Quoth The Raven Nevermore

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“Quoth the Raven, nevermore.” Poe was an incredibly prolific writer of the 18th century, a fact demonstrated throughout both his works and the way people received them. He spoke of loss, madness, love, and pain, and through his stories, many were able to find comfort in his lines as he spoke of things there were often no words for. “The Raven” is a tale of a mourning lover, who is greeted by a raven in his study, who seems only to be able to say one thing; Nevermore. The man, confused, begins to ask the bird if he is reciting his fate or the one of his lost love. Upon receiving the same answer again and again, the lover drives himself mad, despairing over the loss of his Lenore (Dorsch). In “The Raven”, by Edgar Allan Poe, Poe uses his own personal loss-driven insanity to convey the tragedy of losing a loved one and the madness that sometimes follows.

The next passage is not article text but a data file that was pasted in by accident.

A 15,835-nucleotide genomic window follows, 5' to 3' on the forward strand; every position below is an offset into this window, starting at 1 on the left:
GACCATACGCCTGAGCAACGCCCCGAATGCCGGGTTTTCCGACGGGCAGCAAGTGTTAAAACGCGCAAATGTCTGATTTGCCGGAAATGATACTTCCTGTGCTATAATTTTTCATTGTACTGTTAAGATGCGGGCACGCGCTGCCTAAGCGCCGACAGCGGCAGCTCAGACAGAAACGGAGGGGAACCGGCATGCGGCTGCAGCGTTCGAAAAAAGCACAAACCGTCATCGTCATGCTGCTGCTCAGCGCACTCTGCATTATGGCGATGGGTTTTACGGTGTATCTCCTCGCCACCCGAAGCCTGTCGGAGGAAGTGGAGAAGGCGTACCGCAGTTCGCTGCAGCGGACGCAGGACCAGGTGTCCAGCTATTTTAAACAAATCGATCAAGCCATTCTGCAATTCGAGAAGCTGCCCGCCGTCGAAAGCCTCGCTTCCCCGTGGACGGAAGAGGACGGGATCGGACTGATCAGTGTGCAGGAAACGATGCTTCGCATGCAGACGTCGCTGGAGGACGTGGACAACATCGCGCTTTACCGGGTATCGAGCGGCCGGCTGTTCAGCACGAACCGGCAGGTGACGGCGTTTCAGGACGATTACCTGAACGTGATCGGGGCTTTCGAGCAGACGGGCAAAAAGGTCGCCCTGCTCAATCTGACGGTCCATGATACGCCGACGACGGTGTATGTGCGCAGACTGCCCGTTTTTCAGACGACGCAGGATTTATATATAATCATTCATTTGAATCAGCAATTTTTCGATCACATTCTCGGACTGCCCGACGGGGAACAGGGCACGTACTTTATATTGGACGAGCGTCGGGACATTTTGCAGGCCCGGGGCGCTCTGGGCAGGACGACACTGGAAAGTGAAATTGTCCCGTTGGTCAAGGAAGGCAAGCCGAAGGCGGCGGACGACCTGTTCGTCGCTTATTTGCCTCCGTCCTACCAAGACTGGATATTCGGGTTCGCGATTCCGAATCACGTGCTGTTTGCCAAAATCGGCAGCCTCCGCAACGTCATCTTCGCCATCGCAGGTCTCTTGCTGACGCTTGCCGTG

Oftentimes the loss of a loved one can drive people mad. Love is such a powerful emotion, to feel it with another, and then to lose that can drive someone over the edge. In his poem, Poe writes,
“Prophet!” said I, “thing of evil!—prophet still, if bird or devil!—
Whether Tempter sent, or whether tempest tossed thee here ashore,
Desolate yet all undaunted, on this desert land enchanted—
On this home by Horror haunted—tell me truly, I implore—(Poe). …show more content…

The speaker is driven mad by this, unable to gain the closure they need to move on with the loss of their beloved. This also demonstrates the writer’s loss of self-control. At this point in the poem, the narrator has become angry at the bird, even considering it evil. He continually questions the bird expecting answers, but always receives the same line, nevermore (Amper). The reader can gain an understanding of the speaker’s emotions, almost feeling them through the powerful diction used by

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